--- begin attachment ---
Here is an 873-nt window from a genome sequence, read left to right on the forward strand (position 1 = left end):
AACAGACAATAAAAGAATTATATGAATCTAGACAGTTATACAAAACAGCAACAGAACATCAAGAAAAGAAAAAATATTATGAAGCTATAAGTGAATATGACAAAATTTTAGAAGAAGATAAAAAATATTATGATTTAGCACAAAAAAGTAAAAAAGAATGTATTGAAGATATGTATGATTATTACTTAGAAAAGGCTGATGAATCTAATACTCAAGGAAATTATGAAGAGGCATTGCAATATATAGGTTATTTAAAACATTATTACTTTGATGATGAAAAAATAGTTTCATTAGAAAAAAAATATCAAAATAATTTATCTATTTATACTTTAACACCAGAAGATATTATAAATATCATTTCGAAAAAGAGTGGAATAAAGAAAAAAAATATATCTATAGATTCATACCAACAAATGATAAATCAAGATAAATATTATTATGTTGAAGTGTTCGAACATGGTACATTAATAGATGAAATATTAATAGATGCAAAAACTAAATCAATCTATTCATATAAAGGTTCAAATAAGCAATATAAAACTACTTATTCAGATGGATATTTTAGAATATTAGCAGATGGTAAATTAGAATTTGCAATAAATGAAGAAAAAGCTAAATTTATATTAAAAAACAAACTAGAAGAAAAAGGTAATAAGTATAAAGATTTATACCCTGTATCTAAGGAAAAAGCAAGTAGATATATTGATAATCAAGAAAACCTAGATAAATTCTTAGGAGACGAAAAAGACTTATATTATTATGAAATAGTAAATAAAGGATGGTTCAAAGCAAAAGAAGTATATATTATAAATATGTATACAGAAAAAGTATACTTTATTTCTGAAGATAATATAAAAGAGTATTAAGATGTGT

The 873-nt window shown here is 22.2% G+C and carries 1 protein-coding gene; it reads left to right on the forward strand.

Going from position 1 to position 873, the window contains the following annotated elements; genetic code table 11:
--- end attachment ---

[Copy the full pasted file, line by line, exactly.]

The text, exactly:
Here is an 873-nt window from a genome sequence, read left to right on the forward strand (position 1 = left end):
AACAGACAATAAAAGAATTATATGAATCTAGACAGTTATACAAAACAGCAACAGAACATCAAGAAAAGAAAAAATATTATGAAGCTATAAGTGAATATGACAAAATTTTAGAAGAAGATAAAAAATATTATGATTTAGCACAAAAAAGTAAAAAAGAATGTATTGAAGATATGTATGATTATTACTTAGAAAAGGCTGATGAATCTAATACTCAAGGAAATTATGAAGAGGCATTGCAATATATAGGTTATTTAAAACATTATTACTTTGATGATGAAAAAATAGTTTCATTAGAAAAAAAATATCAAAATAATTTATCTATTTATACTTTAACACCAGAAGATATTATAAATATCATTTCGAAAAAGAGTGGAATAAAGAAAAAAAATATATCTATAGATTCATACCAACAAATGATAAATCAAGATAAATATTATTATGTTGAAGTGTTCGAACATGGTACATTAATAGATGAAATATTAATAGATGCAAAAACTAAATCAATCTATTCATATAAAGGTTCAAATAAGCAATATAAAACTACTTATTCAGATGGATATTTTAGAATATTAGCAGATGGTAAATTAGAATTTGCAATAAATGAAGAAAAAGCTAAATTTATATTAAAAAACAAACTAGAAGAAAAAGGTAATAAGTATAAAGATTTATACCCTGTATCTAAGGAAAAAGCAAGTAGATATATTGATAATCAAGAAAACCTAGATAAATTCTTAGGAGACGAAAAAGACTTATATTATTATGAAATAGTAAATAAAGGATGGTTCAAAGCAAAAGAAGTATATATTATAAATATGTATACAGAAAAAGTATACTTTATTTCTGAAGATAATATAAAAGAGTATTAAGATGTGT

The 873-nt window shown here is 22.2% G+C and carries 1 protein-coding gene; it reads left to right on the forward strand.

Going from position 1 to position 873, the window contains the following annotated elements; genetic code table 11: